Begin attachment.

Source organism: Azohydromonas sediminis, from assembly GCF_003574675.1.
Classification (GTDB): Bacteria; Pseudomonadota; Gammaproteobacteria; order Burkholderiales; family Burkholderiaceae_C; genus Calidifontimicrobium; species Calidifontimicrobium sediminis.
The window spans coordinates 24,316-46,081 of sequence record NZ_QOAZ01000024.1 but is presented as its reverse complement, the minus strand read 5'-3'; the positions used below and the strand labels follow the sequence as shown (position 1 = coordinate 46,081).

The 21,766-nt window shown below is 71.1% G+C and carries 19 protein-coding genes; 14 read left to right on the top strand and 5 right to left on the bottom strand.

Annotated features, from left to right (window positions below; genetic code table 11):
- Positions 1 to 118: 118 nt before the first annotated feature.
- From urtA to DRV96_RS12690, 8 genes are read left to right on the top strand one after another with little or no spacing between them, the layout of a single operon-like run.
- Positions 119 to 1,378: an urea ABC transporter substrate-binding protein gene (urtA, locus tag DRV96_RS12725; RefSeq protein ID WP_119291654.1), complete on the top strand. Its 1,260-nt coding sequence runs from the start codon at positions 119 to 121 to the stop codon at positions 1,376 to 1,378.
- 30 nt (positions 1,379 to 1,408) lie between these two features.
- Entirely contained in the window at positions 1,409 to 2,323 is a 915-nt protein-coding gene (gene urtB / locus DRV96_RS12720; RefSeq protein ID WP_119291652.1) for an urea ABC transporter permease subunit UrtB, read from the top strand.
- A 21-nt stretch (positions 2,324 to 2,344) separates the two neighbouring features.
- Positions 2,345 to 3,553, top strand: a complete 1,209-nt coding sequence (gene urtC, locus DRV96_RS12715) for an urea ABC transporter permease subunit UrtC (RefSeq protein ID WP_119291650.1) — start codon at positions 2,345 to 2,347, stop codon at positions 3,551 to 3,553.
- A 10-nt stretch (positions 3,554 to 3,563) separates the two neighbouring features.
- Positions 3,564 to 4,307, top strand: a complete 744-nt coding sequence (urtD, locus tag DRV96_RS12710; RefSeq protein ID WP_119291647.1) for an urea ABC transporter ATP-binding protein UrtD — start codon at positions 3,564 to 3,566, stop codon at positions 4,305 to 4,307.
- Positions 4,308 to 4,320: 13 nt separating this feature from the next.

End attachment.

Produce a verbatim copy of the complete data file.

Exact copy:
Source organism: Azohydromonas sediminis, from assembly GCF_003574675.1.
Classification (GTDB): Bacteria; Pseudomonadota; Gammaproteobacteria; order Burkholderiales; family Burkholderiaceae_C; genus Calidifontimicrobium; species Calidifontimicrobium sediminis.
The window spans coordinates 24,316-46,081 of sequence record NZ_QOAZ01000024.1 but is presented as its reverse complement, the minus strand read 5'-3'; the positions used below and the strand labels follow the sequence as shown (position 1 = coordinate 46,081).

The 21,766-nt window shown below is 71.1% G+C and carries 19 protein-coding genes; 14 read left to right on the top strand and 5 right to left on the bottom strand.

Annotated features, from left to right (window positions below; genetic code table 11):
- Positions 1 to 118: 118 nt before the first annotated feature.
- From urtA to DRV96_RS12690, 8 genes are read left to right on the top strand one after another with little or no spacing between them, the layout of a single operon-like run.
- Positions 119 to 1,378: an urea ABC transporter substrate-binding protein gene (urtA, locus tag DRV96_RS12725; RefSeq protein ID WP_119291654.1), complete on the top strand. Its 1,260-nt coding sequence runs from the start codon at positions 119 to 121 to the stop codon at positions 1,376 to 1,378.
- 30 nt (positions 1,379 to 1,408) lie between these two features.
- Entirely contained in the window at positions 1,409 to 2,323 is a 915-nt protein-coding gene (gene urtB / locus DRV96_RS12720; RefSeq protein ID WP_119291652.1) for an urea ABC transporter permease subunit UrtB, read from the top strand.
- A 21-nt stretch (positions 2,324 to 2,344) separates the two neighbouring features.
- Positions 2,345 to 3,553, top strand: a complete 1,209-nt coding sequence (gene urtC, locus DRV96_RS12715) for an urea ABC transporter permease subunit UrtC (RefSeq protein ID WP_119291650.1) — start codon at positions 2,345 to 2,347, stop codon at positions 3,551 to 3,553.
- A 10-nt stretch (positions 3,554 to 3,563) separates the two neighbouring features.
- Positions 3,564 to 4,307, top strand: a complete 744-nt coding sequence (urtD, locus tag DRV96_RS12710; RefSeq protein ID WP_119291647.1) for an urea ABC transporter ATP-binding protein UrtD — start codon at positions 3,564 to 3,566, stop codon at positions 4,305 to 4,307.
- Positions 4,308 to 4,320: 13 nt separating this feature from the next.